Our Insider’s Guide series offers new ‘lusters a peek into our festivals and introduces veterans to fresh adventures. In this installment, festival co-founder Jeff Krasno provides his tips & musings for a memorable Wanderlust Stratton. Be sure to check out our first post in this series: 25 Experiences You Don’t Want to Miss (Wanderlust Festival Summer 2014)

• • •

One of the aspects I love about Wanderlust is how each festival takes on the essence of its natural and cultural surroundings. This is particularly true at Stratton Mountain.

The beauty of the Vermont landscape is hushed. The mountains roll, the grass is lush, the sky often heavy. The colors blur like a watercolor and the energy is peaceful, old. If our Tahoe festival is Wagnerian with its high, jagged mountains thrusting into the thin air, then Vermont is more Debussy, impressionistic and dreamy.

Sunset at Stratton Mountain, Vermont

photo by Ashley Daige

Driving around Vermont, it is hard to find a town without a green market. Vermont didn’t so much rediscover the local food movement as it has served as an example for local-based economy. From maple syrup to cheeses to micro-brews, Vermont is the national capital of the cottage and craft industry. Even scaling brands like Cabot continue to work closely with local farmers.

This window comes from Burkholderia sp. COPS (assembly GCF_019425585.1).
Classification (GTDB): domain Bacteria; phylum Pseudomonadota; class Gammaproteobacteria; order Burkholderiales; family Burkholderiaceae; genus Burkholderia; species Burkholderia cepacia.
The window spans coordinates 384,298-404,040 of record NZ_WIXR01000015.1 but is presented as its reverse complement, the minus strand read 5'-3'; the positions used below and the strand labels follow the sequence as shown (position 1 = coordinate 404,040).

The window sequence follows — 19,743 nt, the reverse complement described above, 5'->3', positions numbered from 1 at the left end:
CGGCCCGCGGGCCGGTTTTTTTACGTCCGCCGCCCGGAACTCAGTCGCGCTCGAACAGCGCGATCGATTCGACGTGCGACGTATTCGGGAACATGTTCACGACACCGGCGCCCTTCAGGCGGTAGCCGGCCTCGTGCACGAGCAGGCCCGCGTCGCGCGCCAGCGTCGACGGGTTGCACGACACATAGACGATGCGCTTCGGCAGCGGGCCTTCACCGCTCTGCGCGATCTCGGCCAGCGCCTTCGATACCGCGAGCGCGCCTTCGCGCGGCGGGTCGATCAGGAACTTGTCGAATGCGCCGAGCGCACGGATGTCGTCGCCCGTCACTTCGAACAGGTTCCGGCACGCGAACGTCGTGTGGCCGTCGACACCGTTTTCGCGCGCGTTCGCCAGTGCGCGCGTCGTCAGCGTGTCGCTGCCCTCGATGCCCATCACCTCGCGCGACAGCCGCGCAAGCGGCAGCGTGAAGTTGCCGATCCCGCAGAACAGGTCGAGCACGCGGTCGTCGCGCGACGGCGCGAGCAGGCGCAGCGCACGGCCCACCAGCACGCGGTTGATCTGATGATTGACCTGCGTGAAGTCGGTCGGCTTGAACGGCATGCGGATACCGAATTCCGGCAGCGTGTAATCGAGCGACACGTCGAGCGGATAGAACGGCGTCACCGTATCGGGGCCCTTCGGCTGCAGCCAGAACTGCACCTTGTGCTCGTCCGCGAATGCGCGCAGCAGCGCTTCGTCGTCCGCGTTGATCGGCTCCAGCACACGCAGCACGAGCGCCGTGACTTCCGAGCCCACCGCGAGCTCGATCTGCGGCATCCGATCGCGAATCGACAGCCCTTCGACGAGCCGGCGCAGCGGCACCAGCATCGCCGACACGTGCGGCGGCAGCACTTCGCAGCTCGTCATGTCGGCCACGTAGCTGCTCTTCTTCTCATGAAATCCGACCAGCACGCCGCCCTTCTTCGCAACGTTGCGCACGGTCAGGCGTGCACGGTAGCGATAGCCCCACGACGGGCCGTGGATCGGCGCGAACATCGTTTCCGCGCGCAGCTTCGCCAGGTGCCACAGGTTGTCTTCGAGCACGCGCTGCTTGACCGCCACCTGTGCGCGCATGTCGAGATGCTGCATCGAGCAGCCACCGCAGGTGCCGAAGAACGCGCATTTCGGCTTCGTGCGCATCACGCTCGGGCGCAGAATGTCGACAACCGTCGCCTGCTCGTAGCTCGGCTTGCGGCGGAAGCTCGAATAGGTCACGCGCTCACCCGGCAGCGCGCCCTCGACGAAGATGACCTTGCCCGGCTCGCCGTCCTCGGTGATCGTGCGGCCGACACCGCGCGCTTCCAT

On your way to the festival I highly suggest stopping at the Grafton Cheese Factory, on Route 30, on your drive just out of Brattleboro. See the inner workings of the factory and stock up on some cheese for the trip. A little further down the road, just before you get to Newfane, you can pull off at Dutton’s Farm Stand. Strawberries are perfectly in season during festival time. You can pick your own for CHEAP!

Even as Wanderlust Stratton continues to grow (and this year is going to be the biggest yet), the festival has retained a tight-knit, community feel. Snug in the shadow of the mountain and surrounded by dense summer forest, Stratton gives us a unique opportunity to create an intentional community. As you make the final turns up the access road – local victuals in tow – you’ll see what I mean. Stratton really becomes a little Wanderlust village, with yogis blissfully relaxing on the central lawn and strolling down the cobblestone walkways.

Read the rest of Krasno’s Insider’s Guide at

Stratton Named Finalist for NSAA Golden Eagle Award

By Lucyann Murray

We are excited to announce that the National Ski Area Association has named Stratton as one of four finalists for the Golden Eagle Award for medium-sized ski areas. The Golden Eagle Award, sponsored by SKI magazine, was established in 1993 to recognize outstanding resort achievements in the environmental arena. We are recognized along with Alta Ski Area (UT), Durango Mountain Resort (CO), and Arapahoe Basin (CO). Way to represent the East Coast!

The recipient of the Golden Eagle award will be announced on May 1, so stay tuned!